Nintendo Russia CEO caught losing his temper, cursing, and name-calling during a live-stream event

Yasha Haddaji, CEO of Nintendo Russia, is most likely having a very bad day right now. Fans in Russia have been complaining about how Nintendo's products/releases have been handled in the region, and most of them blame Mr. Haddaji. Now thanks to a live-stream recording, we can see that Mr. Haddaji might not be the best for the job.

Nintendo Russia was supposed to be streaming for an event called Level Up Days, and right from the start, you can see that there are issues with the stream. Not too much of a big deal, but then Mr. Haddaji comes onto the stream and starts going a bit crazy. It seems he's unaware that the stream is actually live, which is why he speaks without a filter. He's caught calling other employees names, cursing, and showing a general lack of temperament you would expect of someone in his position.

As of right now, we haven't seen any statements from Nintendo on the matter, but I would imagine one will be released before the week closes out. I'm guessing Nintendo isn't going to stand for this kind of behavior.

Categories: Top Stories


Top Rated Comment
Thu Nov 15 18 12:05am
Rating: 7

In Soviet Russia video games play you.

What is with Nintendo Russia today?

Russia in general right now is going through something.

Well I mean yeah, thats seems to be something else. But I'm just amazed no one at NoE knew about any of this or tried to stop it. NoE, for all of their issues with competition, is at least run very well. This is amazing to watch, imagine if this happened in NoA, and at the same time as Reggie not shipping enough Smash switches because he thinks people don't like the grey joycon. Just wow....

Thu Nov 15 18 12:05am
Rating: 7

In Soviet Russia video games play you.

Thank you for this. You beat me to it

This is what happens when you are in a higher position. You end up with tensions that will result in things like this.

This seems to be a couple years old...

With Switch games on it? How does that work?

A couple years might have been a slight exaggeration... but you can see in the video the date stamp of July 2017.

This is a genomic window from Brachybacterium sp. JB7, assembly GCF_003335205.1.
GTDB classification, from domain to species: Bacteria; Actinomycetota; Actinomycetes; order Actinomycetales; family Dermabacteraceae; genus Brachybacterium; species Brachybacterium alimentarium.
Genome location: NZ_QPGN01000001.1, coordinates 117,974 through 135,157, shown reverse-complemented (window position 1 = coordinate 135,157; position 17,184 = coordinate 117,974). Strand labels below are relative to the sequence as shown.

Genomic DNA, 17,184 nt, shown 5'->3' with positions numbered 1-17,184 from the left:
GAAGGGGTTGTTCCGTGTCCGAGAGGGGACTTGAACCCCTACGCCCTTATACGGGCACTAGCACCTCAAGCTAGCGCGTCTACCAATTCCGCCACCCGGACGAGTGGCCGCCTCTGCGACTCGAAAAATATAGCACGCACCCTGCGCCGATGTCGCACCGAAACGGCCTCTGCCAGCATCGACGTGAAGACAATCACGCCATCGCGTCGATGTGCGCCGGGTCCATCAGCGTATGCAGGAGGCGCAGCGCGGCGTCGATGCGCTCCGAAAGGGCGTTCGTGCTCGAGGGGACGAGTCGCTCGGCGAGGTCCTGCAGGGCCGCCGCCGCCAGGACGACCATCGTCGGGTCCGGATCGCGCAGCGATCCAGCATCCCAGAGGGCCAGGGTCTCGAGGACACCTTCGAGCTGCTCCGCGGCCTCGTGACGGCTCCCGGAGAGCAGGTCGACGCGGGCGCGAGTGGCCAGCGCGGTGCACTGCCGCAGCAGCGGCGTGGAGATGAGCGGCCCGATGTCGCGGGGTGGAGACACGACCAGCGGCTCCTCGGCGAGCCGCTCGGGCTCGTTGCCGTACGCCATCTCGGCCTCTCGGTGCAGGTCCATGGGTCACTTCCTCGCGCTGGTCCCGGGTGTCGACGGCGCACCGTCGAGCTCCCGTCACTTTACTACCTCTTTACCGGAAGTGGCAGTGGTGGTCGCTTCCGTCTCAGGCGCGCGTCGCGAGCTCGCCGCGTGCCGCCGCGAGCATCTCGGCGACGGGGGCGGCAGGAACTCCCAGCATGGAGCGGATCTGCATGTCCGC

Chances are this had already been addressed by the heads of Nintendo.
Of anything further comes of it now, they're just catering to the internet masses and playing damage control.

This event is from July, last year.

Seems to me like he's just moaning because something is badly set up and he likely didn't think it was going out live so his comments were made as if he was moaning at someone behind the scenes and basically telling them to get their sh*t together and get it sorted. I don't think that's a big deal at all. Bosses often get annoyed when staff f**k up and tell them, in no kind words, to pull their finger out. And it seems something was a bit disorganized and stuff here, so it's his job to make sure it gets running properly, even if he has to be a bit harsh and critical in order to get people to do their jobs properly. At least that's the impression I'm getting here. We can't all be completely emotionally and verbally controlled robots at all times.

Also, at one point the guy clearly said "Do you understand English?" and the text description in the video said he said "Do you understand any sh*t".

Gotta get that basic stuff correct.

Thu Nov 15 18 08:25am
Rating: 2 (Updated 2 times)

Hes a CEO. His job is to stay emotionally controlled at all times.
It was live, it was on him for not knowing and it was on him that he was ridiculing his staff even though they A. Had already fixed prior technical issues and B. Had in turn been doing their job properly.
And if he really wanted to fix an issue, maybe calling your employees retards is a poor way to do it, even idiot would be too much. A. If it was so easy he could do it himself and B. No one is going to work with you if you mock them and they have a desired specialty and C. It just makes you an unlikable person. We never hear things like this happen at NoA or NoE and those divisions are clearly far more successful

Thu Nov 15 18 09:03am
Rating: 1 (Updated 4 times)

This is not how the real world works. Sneak a camera into any company to film them behind the scenes and you'll see how the real world works. The guy did not realize he was properly on air, and he acted basically how he would act normally at work. It's that simple. Was it perfect behavior.? Nope. Does this happen at almost every company at times? Absolutely. And you only don't hear about things like this happening at most companies very often because you don't get to go behind the scenes in most companies most of the time. It was a slip where the dude was being the kind of douche that bosses are all the time to employees and contractors, especially during hectic situations, except this time he got caught on camera. He'll probably lose his job for this now--and that's just dumb. Look, see how I said something was dumb during normal human conversation. . . .

Thu Nov 15 18 09:07am
Rating: 1 (Updated 1 time)

You forgot the part where he called the guy a retard. Also at no point is it okay to be demeaned. It’d be a little different if he was busting balls but that isn’t what a CEO should be saying to anyone.

Thu Nov 15 18 09:08am
(Updated 2 times)

You'd be rich if you got a dollar every time a boss mumbled off to the side about how much he thought some employee was being a r*tard. It's just a blurt when stuff isn't going as planned. Like "Oh, for f**k sake! The dude is a r*tard. Get this sh*t sorted. We're on air in a second. For Christ's sake!" and that kind of thing. It's just blowing off steam using a few profanities, and it's not meant to be for public consumption. And 99% of the time it's not a concentrated attack right at a particular person in the face either. It's usually said in passing and in frustration, but not like going up to someone and in their face calling them a r*tard. And I kinda doubt it was done like that here also.